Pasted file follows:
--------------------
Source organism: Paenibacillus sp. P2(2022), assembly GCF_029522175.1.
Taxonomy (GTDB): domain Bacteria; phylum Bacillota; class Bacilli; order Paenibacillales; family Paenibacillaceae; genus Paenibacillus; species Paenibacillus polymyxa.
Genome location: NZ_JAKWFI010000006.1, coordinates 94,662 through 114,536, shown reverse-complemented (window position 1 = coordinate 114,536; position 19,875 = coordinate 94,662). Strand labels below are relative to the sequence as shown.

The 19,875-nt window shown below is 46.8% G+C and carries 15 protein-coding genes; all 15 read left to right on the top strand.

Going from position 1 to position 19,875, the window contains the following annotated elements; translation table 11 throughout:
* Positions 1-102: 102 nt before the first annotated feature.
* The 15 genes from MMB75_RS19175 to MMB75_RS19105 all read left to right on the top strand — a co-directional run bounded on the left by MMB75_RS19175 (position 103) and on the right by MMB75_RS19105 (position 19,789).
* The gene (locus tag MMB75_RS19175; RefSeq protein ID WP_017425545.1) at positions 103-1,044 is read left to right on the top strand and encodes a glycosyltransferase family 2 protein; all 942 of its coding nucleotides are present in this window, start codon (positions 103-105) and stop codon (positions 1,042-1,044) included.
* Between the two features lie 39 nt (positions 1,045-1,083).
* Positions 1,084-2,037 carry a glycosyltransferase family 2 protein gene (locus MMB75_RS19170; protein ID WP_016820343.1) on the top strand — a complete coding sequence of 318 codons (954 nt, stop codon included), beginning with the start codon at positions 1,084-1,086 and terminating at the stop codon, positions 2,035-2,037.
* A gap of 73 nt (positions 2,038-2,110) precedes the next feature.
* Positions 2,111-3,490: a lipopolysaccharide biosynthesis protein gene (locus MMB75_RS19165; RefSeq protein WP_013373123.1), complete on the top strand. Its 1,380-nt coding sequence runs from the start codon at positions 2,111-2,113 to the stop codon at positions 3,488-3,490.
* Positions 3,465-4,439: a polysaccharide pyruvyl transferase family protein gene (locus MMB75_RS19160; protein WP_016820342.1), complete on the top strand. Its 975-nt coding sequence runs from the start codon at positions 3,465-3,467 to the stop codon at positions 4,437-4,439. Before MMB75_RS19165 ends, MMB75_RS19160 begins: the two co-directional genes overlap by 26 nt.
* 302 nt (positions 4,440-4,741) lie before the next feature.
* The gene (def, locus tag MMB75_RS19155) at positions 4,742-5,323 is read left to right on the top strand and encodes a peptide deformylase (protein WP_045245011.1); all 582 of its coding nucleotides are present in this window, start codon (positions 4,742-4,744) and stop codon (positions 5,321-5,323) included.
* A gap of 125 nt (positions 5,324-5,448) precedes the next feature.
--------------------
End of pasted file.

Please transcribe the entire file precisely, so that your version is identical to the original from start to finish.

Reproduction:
Source organism: Paenibacillus sp. P2(2022), assembly GCF_029522175.1.
Taxonomy (GTDB): domain Bacteria; phylum Bacillota; class Bacilli; order Paenibacillales; family Paenibacillaceae; genus Paenibacillus; species Paenibacillus polymyxa.
Genome location: NZ_JAKWFI010000006.1, coordinates 94,662 through 114,536, shown reverse-complemented (window position 1 = coordinate 114,536; position 19,875 = coordinate 94,662). Strand labels below are relative to the sequence as shown.

The 19,875-nt window shown below is 46.8% G+C and carries 15 protein-coding genes; all 15 read left to right on the top strand.

Going from position 1 to position 19,875, the window contains the following annotated elements; translation table 11 throughout:
* Positions 1-102: 102 nt before the first annotated feature.
* The 15 genes from MMB75_RS19175 to MMB75_RS19105 all read left to right on the top strand — a co-directional run bounded on the left by MMB75_RS19175 (position 103) and on the right by MMB75_RS19105 (position 19,789).
* The gene (locus tag MMB75_RS19175; RefSeq protein ID WP_017425545.1) at positions 103-1,044 is read left to right on the top strand and encodes a glycosyltransferase family 2 protein; all 942 of its coding nucleotides are present in this window, start codon (positions 103-105) and stop codon (positions 1,042-1,044) included.
* Between the two features lie 39 nt (positions 1,045-1,083).
* Positions 1,084-2,037 carry a glycosyltransferase family 2 protein gene (locus MMB75_RS19170; protein ID WP_016820343.1) on the top strand — a complete coding sequence of 318 codons (954 nt, stop codon included), beginning with the start codon at positions 1,084-1,086 and terminating at the stop codon, positions 2,035-2,037.
* A gap of 73 nt (positions 2,038-2,110) precedes the next feature.
* Positions 2,111-3,490: a lipopolysaccharide biosynthesis protein gene (locus MMB75_RS19165; RefSeq protein WP_013373123.1), complete on the top strand. Its 1,380-nt coding sequence runs from the start codon at positions 2,111-2,113 to the stop codon at positions 3,488-3,490.
* Positions 3,465-4,439: a polysaccharide pyruvyl transferase family protein gene (locus MMB75_RS19160; protein WP_016820342.1), complete on the top strand. Its 975-nt coding sequence runs from the start codon at positions 3,465-3,467 to the stop codon at positions 4,437-4,439. Before MMB75_RS19165 ends, MMB75_RS19160 begins: the two co-directional genes overlap by 26 nt.
* 302 nt (positions 4,440-4,741) lie before the next feature.
* The gene (def, locus tag MMB75_RS19155) at positions 4,742-5,323 is read left to right on the top strand and encodes a peptide deformylase (protein WP_045245011.1); all 582 of its coding nucleotides are present in this window, start codon (positions 4,742-4,744) and stop codon (positions 5,321-5,323) included.
* A gap of 125 nt (positions 5,324-5,448) precedes the next feature.